• Ushiro: Hands tied behind the back
  • Hishi: Tying that creates diamond shapes
  • Matanawa: The rope is placed mainly on the genital areas.
  • Takate-kote: The classic torso binding
  • Tsuri: All overheads
  • Gote Gasshou: Hands tied to the back in “prayer position.”

Why practice Shibari?

  • To connect with your innermost, darkest side.
  • The sensations and emotions parties can feel if the technique is done well can be unique.
  • The dominant relationship created between the one being tied and the one tying is what makes an unforgettable erotic environment.
  • Caution
  • Like any practice, Shibari can have risks if proper precautions are not taken. For example, if the knot is too tight, it can cut off circulation and leave bruises. In addition, there is also the possibility of placing the ropes on parts of the body that can cause suffocation or fainting. Here are some safety tips:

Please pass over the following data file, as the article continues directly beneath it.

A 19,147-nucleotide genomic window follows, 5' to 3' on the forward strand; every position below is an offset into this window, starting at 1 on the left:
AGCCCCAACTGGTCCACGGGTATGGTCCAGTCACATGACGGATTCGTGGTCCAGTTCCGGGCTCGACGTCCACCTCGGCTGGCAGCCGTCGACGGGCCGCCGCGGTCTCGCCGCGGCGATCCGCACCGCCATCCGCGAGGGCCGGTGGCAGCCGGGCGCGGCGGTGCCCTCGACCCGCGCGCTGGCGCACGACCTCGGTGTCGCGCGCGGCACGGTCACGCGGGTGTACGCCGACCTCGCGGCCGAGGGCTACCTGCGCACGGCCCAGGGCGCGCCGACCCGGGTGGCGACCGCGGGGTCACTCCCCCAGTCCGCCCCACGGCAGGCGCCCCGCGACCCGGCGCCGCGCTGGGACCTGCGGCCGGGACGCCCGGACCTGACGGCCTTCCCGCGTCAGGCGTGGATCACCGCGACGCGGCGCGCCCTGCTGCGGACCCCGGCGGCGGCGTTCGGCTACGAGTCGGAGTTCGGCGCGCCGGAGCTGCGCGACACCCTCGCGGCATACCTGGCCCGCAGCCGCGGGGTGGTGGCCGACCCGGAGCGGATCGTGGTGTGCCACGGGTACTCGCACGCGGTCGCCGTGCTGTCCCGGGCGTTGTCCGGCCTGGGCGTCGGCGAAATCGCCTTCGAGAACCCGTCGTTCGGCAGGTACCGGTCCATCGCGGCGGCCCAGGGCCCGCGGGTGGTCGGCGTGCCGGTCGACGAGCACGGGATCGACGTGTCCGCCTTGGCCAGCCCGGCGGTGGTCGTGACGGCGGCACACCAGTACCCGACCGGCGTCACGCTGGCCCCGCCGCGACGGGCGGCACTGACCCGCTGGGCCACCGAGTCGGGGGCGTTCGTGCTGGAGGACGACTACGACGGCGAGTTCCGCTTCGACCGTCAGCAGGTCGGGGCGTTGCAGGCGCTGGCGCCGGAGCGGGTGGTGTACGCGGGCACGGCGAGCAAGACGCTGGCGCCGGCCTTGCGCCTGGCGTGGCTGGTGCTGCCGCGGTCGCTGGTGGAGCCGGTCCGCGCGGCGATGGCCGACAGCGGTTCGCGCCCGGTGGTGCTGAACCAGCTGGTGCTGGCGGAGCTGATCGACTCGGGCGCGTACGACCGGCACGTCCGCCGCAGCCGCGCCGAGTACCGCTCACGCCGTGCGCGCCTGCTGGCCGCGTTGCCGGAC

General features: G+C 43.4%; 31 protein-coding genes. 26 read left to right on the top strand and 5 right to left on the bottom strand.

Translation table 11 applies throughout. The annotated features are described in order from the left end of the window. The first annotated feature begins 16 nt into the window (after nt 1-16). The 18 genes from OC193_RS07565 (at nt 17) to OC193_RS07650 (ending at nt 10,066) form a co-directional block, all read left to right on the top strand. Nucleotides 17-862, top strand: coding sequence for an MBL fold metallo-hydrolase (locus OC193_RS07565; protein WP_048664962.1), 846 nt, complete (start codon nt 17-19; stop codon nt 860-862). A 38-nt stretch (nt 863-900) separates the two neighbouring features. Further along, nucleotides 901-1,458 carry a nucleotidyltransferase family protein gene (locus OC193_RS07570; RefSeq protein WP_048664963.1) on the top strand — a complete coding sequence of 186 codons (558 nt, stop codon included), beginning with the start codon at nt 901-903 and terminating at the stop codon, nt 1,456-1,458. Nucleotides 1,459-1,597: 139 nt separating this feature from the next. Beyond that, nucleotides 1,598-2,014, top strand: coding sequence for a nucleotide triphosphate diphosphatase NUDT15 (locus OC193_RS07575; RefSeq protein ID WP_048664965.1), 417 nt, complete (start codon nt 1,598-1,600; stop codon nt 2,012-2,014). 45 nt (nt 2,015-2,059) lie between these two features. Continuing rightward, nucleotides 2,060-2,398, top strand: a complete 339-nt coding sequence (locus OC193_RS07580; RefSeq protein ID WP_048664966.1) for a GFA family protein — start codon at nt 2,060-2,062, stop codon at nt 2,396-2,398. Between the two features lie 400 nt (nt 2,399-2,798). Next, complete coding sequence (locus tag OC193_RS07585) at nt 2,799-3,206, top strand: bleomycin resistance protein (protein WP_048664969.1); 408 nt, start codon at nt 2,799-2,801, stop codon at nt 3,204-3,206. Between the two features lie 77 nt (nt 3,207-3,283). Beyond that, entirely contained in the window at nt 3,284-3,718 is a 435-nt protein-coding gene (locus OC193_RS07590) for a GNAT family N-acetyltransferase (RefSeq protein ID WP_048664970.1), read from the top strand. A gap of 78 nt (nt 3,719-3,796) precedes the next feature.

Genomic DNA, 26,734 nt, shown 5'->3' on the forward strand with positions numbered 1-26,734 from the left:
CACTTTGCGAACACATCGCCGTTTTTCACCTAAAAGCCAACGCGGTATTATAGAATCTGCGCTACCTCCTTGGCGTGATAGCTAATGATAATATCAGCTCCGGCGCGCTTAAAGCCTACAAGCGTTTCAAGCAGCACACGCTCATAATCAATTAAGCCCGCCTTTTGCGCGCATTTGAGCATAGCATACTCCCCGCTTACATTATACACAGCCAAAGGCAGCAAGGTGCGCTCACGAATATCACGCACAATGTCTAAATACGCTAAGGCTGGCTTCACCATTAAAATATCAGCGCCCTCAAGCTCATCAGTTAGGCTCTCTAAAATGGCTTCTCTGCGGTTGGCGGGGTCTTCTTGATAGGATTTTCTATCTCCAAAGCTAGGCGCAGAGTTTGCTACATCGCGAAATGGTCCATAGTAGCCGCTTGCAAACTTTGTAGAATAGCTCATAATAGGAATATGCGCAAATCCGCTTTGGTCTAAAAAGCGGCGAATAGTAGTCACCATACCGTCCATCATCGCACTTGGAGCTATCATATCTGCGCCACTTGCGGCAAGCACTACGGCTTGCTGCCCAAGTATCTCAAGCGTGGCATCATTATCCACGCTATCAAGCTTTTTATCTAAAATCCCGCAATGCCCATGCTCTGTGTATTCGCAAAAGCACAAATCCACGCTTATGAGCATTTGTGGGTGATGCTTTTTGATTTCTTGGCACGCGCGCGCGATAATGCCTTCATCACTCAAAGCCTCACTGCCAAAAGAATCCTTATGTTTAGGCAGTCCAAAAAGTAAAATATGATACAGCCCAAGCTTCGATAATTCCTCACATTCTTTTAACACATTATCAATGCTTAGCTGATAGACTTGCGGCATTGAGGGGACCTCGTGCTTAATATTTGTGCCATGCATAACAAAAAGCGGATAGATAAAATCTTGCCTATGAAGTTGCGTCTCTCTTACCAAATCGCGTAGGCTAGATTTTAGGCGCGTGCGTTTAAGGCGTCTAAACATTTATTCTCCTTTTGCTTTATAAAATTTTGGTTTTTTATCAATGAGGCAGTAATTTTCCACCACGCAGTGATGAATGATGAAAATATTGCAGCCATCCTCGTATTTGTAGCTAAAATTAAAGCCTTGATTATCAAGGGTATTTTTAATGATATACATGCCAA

• Use soft, flexible materials, and don’t over-tighten the ropes.
  • Go slowly, especially the first few times.
  • Avoid the neck, very soft areas, and joints.
  • Stop immediately if chills, nausea, choking, or hyperventilation occurs.
  • Always have scissors nearby to loosen the ropes if necessary quickly.
  • Have water or juice nearby to avoid dehydration.

Is it worth it?

Shibari can offer a constructive experience in many ways and can be used to improve couple dynamics by increasing emotional exchange and trust in each other and oneself. 

It also teaches body and mind language that can help us develop our ability to take responsibility and work on self-esteem, creativity, and relaxation. It offers us a unique method of playing with endless possibilities. 

If you are curious, go and try this practice, which besides giving pleasure, also brings countless benefits!

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Trending Insights

  • denial
  • edging
  • Female
  • Female Empowerment
  • Female Primacy
  • Female Sexual Empowerment
  • Glam
  • hypergamy
  • invisible work
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  • momguilt
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  • orgasms
  • pleasure
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  • sex